Towne & Whitney
Anna F. Towne and Alma F. Whitney had a photography studio in Gardner, Massachusetts, a little before and into the first decade of the 20th century.
Anna F. Towne was born Feb 1857 in Maine. From available information it seems she married in about 1876-1877 to Willis N. Towne, also a photographer (b ca 1855 in MA). They had two children, Anna M. Towne born 1877-1878 and Willis H. Towne born 1879-1880 both in MA. On the 1880 Census the family is living at 194 Washington St., Boston, MA along with Anna F. Towne’s mother-in-law Ursula Towne, sister-in-law Lilian M. Towne and brother-in-law Charles S. Towne.
Alma F. Whitney was born about 1862 in MA. In 1870 she and her siblings Alice E. and John D. were living with their widowed young mother, Emma Whitney (b ca 1841 in MA) in the Town of Athol in Worcester Co, MA. By 1880 Alma F. Whitley’s mother had married again to Sumner W. Pitts, a restaurant keeper in Athol. Alma was 18 yrs old and teaching school and living with them, her half sister Ada L. Pitts and two female boarders, or it is possible she was in Warwick. There is another listing for an Alma F. Whitney the same age, teaching school in Warwick and boarding with the family of Samuel Reed.
By 1900, Towne and Whitney were in partnership in Gardner, MA. Anna F. Towne was 43 years old and divorced. Alma F. Whitney was 38 and unmarried. Their photography shop was at 143 Central St. in Gardner. Working with them was Anna M. Towne, Anna’s daughter and young woman named Annie W. Ross.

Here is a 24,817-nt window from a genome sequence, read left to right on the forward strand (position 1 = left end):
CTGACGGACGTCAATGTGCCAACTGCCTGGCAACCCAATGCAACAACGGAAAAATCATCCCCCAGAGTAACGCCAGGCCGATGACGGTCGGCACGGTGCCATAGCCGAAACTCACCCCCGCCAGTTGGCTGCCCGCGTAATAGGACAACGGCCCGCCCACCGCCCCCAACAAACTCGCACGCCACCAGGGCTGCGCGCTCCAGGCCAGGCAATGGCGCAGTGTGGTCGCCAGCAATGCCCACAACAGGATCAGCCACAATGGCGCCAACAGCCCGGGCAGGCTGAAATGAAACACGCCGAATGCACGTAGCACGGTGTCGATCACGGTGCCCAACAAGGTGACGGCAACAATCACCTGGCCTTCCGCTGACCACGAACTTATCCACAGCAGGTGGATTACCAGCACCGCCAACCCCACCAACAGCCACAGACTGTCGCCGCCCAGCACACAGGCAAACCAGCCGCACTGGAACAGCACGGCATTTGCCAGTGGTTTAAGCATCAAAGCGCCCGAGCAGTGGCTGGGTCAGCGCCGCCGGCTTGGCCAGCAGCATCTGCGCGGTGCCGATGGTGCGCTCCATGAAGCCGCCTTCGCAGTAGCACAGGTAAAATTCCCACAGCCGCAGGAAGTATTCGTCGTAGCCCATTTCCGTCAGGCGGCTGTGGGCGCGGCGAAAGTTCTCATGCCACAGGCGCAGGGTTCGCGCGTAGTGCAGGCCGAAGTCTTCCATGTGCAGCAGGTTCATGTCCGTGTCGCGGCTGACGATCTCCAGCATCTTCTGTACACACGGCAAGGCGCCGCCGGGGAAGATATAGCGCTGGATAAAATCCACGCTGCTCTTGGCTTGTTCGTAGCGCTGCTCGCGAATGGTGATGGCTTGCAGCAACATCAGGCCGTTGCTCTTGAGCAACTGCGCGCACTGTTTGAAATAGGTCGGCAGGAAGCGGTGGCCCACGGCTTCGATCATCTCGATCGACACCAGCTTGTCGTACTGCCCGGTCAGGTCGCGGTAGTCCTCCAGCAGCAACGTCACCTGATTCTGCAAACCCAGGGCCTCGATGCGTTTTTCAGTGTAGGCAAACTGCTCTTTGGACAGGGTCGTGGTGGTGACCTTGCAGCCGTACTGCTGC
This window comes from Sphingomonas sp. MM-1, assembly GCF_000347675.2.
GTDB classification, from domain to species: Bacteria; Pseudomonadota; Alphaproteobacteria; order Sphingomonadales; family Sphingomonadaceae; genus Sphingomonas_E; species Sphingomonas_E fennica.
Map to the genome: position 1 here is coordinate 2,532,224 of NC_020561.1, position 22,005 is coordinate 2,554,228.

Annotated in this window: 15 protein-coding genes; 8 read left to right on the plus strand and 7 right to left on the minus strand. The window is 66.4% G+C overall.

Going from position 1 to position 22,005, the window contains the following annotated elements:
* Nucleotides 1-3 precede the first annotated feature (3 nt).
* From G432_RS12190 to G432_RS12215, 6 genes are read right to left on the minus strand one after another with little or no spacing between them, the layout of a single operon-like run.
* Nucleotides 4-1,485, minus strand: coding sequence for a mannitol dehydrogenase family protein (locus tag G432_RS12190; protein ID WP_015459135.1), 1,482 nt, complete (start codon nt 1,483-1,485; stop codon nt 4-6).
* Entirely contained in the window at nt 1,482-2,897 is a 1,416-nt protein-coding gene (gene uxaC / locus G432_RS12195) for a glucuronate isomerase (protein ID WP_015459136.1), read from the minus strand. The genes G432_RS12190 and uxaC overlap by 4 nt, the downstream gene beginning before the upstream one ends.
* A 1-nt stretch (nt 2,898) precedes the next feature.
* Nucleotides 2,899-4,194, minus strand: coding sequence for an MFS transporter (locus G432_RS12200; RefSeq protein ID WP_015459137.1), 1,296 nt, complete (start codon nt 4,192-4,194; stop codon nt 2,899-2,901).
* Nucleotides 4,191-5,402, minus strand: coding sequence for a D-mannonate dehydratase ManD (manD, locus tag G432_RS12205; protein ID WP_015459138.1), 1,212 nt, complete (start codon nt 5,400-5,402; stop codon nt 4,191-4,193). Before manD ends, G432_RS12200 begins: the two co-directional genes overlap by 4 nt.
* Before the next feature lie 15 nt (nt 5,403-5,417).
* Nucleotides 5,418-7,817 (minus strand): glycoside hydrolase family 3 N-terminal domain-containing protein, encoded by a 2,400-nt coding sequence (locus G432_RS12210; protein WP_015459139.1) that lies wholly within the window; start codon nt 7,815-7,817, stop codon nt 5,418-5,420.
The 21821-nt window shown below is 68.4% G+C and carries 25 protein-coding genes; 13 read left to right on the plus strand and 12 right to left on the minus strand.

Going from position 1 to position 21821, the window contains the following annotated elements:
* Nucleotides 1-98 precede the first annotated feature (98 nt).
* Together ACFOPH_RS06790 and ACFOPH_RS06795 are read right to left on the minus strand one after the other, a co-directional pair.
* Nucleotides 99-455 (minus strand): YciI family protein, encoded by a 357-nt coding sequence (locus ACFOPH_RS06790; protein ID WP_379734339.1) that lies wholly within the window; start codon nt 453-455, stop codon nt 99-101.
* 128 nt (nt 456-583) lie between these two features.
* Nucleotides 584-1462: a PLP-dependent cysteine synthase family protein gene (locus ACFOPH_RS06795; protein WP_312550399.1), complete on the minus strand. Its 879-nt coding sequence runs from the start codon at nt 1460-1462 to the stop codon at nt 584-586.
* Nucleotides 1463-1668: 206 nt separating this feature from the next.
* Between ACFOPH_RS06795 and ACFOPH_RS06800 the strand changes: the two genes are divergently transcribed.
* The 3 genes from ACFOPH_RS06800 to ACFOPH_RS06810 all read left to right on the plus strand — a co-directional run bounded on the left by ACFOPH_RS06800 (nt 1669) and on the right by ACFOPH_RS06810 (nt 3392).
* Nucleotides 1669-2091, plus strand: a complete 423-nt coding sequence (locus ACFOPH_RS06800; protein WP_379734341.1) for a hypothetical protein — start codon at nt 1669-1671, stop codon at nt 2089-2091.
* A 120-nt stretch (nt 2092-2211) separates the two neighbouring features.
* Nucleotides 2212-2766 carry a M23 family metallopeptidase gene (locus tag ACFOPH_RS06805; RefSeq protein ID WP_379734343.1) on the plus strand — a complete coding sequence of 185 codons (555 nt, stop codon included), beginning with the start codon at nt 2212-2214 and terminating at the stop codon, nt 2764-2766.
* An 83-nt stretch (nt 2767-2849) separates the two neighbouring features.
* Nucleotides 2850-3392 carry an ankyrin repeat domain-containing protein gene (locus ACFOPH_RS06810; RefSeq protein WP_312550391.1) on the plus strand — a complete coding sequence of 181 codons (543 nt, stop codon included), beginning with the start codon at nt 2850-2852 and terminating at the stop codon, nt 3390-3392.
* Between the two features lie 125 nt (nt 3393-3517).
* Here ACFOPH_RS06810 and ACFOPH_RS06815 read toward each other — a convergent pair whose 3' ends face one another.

That same year, 1900, Willis Towne was living and working at 289 Washington St., Boston, as a photographer with his second wife Clara Towne whom he married ca.1890.
Clara L Rice, (above left) was an educator and Assistant Administrator of Art in Newton and Gardner, Massachusetts public schools. She was born in Nov 1879 to Orrin T. Rice and his wife Martha A. (or N.) Whittemon/Whittemor. On the 1880 Federal Census in Gardner Township, Worcester County, Massachusetts, she first appears aged six months with her parents and a sister Minnie who was born 1869, all born in MA, and maternal grandparents, William Whittemon born 1820 in MA, a Grocer and his wife Eliza born 1821 also in MA. Clara Rice's father Orrin Rice was working as a clerk in his father-in-law's grocery store.
By 1900, Clara L. Rice was 20 years old, attending school and still living with her parents at 116 High Street in Gardner. She now had a younger brother William O. Rice (b ca 1881), also a student. Her father was working as a chair framer.
In 1910, her parents were living alone at 116 High Street, Gardner, but by 1920, Clara was again at home with her parents at 116 High St. Her father was still working for a chair manufacturer and Clara was teaching in the public schools. By 1923, Clara Rice moved to Newton, Middlesex Co., MA; She is listed in the city and again in the 1929 Newton City Directory when she was assistant supervisor of drawing in the public schools in Newtonville.
Clara L. Rice, at age 50 is on the 1930 Census boarding at 17 Maple Ave., in Newton, with an elderly lady Delia E. Clegg, two Clegg relatives and one name Dorothy Taylor. In addition to Clara, there were three other unrelated spinsters who called this home: Fannie Tewkesberry and two school teachers,Annie L. Laman and Gertrude P. Cutten. In the 1940 Newton City Directory, Clara L. Rice is still Assistant Supervisor of Art in the public school district.